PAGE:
Amnesty calls for end to use of Shannon for renditions
Ireland will continue to be complicit in acts of kidnap and torture so long as the Taoiseach allows Shannon to be used by the US for rendition flights, Amnesty International said today.
Speaking ahead of the publication of its annual report today, Colm O'Gorman, executive director of Amnesty International in Ireland, called on Brian Cowen to lead by example and stand up for human rights here and abroad.
“Injustice, inequality and impunity are the hallmarks of our world today. Governments must act now to close the yawning gap between promise and performance,” said Mr O'Gorman.
Amnesty International’s Report 2008shows that 60 years after the Universal Declaration of Human Rights was adopted by the United Nations, people are still tortured or ill-treated in at least 81 countries, face unfair trials in at least 54 countries and are not allowed to speak freely in at least 77 countries.
“2007 was characterised by the impotence of Western governments and the ambivalence or reluctance of emerging powers to tackle some of the world’s worst human rights crises, ranging from entrenched conflicts to growing inequalities which are leaving millions of people behind,” said Mr O’Gorman.
“And this is also true for Ireland. We have a tradition of being a leading voice in the debate on human rights internationally. But human rights cannot be just rhetoric. The real test for Ireland, as for every other state, is how we uphold human rights here at home," he added.
Mr Gorman claimed that unless the Taoiseach acted to end the use of Shannon by the US for rendition flights, Ireland would be seen to be complicit in kidnap and torture.
"Ireland must stop relying on diplomatic assurances around the use of Shannon. We must acknowledge, and act on, our responsibility to ensure our airspace is not used to facilitate kidnapping and torture by the US and her agencies," said Mr Gorman.
Speaking at the launch, Dr Kathleen Cavanaugh, chair of Amnesty’s Irish section, said it was a “very dangerous, very fragile time” for human rights.
The world had witnessed “the unpacking and rewriting of the bedrock of human rights,” she said, going on to describe a scenario where countries had lost the political and moral authority “to say stop” because they were themselves complicit in some way.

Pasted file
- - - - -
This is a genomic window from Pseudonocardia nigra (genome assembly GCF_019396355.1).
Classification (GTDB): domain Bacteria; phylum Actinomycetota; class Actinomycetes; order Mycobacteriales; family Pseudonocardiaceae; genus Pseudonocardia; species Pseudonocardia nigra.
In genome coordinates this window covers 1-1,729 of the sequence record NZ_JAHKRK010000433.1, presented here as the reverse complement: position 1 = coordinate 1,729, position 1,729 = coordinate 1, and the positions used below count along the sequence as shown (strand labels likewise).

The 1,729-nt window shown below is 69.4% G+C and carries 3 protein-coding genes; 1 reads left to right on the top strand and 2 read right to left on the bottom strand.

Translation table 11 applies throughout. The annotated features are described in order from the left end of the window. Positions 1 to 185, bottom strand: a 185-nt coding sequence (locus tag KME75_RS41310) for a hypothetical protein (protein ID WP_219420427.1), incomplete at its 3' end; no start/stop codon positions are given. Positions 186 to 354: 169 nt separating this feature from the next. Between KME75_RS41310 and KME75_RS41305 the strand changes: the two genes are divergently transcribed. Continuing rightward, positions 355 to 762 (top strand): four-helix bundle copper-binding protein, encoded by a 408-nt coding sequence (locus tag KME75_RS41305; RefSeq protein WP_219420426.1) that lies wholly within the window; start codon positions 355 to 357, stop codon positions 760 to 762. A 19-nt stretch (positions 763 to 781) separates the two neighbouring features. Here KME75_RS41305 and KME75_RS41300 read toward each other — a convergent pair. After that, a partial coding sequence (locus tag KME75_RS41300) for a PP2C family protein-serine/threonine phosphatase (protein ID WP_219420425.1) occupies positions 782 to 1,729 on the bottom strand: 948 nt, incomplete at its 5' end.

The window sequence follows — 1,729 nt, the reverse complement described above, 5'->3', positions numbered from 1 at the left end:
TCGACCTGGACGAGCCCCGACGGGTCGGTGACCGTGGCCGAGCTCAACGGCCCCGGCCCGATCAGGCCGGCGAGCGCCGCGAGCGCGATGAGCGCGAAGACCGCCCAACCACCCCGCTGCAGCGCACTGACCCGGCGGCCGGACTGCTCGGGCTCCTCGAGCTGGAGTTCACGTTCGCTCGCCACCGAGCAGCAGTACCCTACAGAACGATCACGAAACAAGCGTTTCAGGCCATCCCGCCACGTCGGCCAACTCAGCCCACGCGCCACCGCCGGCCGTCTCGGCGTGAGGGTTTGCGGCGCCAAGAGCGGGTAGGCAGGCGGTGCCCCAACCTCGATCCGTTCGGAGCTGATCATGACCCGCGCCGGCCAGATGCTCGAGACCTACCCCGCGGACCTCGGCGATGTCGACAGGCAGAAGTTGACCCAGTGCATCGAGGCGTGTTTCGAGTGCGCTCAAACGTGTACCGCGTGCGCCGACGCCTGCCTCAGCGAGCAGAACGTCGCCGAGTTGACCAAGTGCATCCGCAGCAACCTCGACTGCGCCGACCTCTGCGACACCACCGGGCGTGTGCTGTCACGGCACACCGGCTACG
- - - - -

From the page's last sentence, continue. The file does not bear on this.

Report 2008noted that in February, a European Parliament resolution urged the Government to set up a parliamentary inquiry into the use of Irish territory by CIA-operated aircraft.
The report also referred to an Irish Human Rights Commission review that concluded Ireland was “not complying with its human rights obligations to prevent torture or inhuman or degrading treatment or punishment”.
Amnesty International has also called on the EU to investigate the “complicity of its member states” in renditions of terrorist suspects.
In terms of arms trade, the report said the Control of Exports Bill 2007 contained proposals welcomed by Amnesty, but it added that gaps remain, including in the control of overseas licensed production agreements, and in the transit and transhipment of military and security goods.
The Bill did not provide for post-export monitoring of delivery and end-use, the report added.
Mr O'Gorman also said that Ireland must reform and fund mental health services in line with the Government’s strategy, A Vision for Change, and begin legislating for a right to mental health services.
“There is a growing demand from people in Ireland and around the world for justice, freedom and equality. We must continue to use our voices, both individually and collectively, to demand change.”
“The most powerful must lead by example. And where they refuse to lead, smaller nations such as Ireland must be prepared to step up and show such leadership,” he added.
The Amnesty survey noted the expanded role of the Office of the Chief Inspector of Social Services beyond residential centres for children in care, to include the inspection and registration of residential services for older people and people with a disability.
But Amnesty said not all these functions had come into force by the end of the year and declared that registration and inspection for these services remained inadequate.
Among its other findings, the Amnesty report renewed criticism of Britain for failing to fully investigate alleged state collusion in killings in the North during the Troubles, its policy of deportations to unstable countries, and secret terror hearings.
The organisation called on China to adhere to its human rights pledges and on Russia to show greater tolerance for political dissent.
Amnesty International secretary general Irene Khan also said she hoped the next US president would shut the Guantanamo Bay detainment camp.